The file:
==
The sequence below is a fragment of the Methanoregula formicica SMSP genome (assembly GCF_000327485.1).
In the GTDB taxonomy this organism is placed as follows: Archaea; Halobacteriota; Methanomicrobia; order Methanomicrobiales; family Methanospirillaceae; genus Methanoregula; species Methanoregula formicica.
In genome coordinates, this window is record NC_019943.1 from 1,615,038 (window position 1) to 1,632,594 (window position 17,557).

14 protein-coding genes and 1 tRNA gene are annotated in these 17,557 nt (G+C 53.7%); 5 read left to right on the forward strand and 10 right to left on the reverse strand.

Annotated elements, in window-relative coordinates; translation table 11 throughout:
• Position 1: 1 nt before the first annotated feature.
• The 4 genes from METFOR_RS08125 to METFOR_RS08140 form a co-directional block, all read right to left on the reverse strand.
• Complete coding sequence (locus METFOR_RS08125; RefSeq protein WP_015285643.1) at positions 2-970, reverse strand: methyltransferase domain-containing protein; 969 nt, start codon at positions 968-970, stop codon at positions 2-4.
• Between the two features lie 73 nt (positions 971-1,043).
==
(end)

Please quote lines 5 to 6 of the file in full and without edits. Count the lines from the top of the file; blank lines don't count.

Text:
Annotated elements, in window-relative coordinates; translation table 11 throughout:
• Position 1: 1 nt before the first annotated feature.